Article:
Some things that you take for granted — the comfort of a proper bed, a nice warm meal — are not always possible to get when living in a van. We’ve slept in the caravan and in tents that we’ve pitched, and we’ve frozen in the cold and gotten roasted in the heat! Of course, we've always wanted to see places in the realest sense so we've never really craved for luxury. But once in a while, you just need a nice bed to sleep on!

It took a while to get used to the challenges — for instance, our vehicle does break down once in a while, because it is quite an old engine and it's a second hand vehicle. There have been times we’ve been stranded on the road. But people have been very helpful.

The best thing is that you can stop the van wherever you want, if you see a spot you want to chill at, you can take a break there and do just that. The uncertainty of the road makes the journey more interesting — the weather and terrain affect the direction we move in, and halt our journey. We've been changing our schedule, staying in places longer, meeting people on the way, adding newer places to our travels — all of this is possible because we have this amazing van at our disposal.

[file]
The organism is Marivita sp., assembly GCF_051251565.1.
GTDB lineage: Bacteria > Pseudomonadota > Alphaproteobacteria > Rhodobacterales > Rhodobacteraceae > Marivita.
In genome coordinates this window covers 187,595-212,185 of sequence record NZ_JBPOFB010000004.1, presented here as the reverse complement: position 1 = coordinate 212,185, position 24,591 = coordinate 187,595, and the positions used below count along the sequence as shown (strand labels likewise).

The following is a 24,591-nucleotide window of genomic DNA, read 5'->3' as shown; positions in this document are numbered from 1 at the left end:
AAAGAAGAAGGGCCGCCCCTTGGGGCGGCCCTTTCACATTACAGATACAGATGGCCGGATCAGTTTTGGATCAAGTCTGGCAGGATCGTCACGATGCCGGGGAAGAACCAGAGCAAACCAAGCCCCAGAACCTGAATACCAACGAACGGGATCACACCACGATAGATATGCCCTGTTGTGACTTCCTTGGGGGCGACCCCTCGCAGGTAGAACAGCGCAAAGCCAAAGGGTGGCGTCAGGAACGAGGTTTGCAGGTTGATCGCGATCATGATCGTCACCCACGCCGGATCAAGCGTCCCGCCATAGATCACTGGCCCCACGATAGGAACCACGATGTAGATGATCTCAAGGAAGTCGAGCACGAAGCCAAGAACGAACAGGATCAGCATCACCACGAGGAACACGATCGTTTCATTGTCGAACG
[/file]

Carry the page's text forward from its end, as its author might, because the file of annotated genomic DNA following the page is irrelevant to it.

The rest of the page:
Inside/outside — the caravan life

Inside/outside — the caravan life

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Curiosity and the caravan

When people see us on the road, they always stop and stare! We’ve had drivers coming round the other side of a hairpin bend, halting as they see the van. We have to ask them to move a few inches so we can pass. There have been drivers who try to overtake us, but once they draw up alongside, they’re just entranced by the van.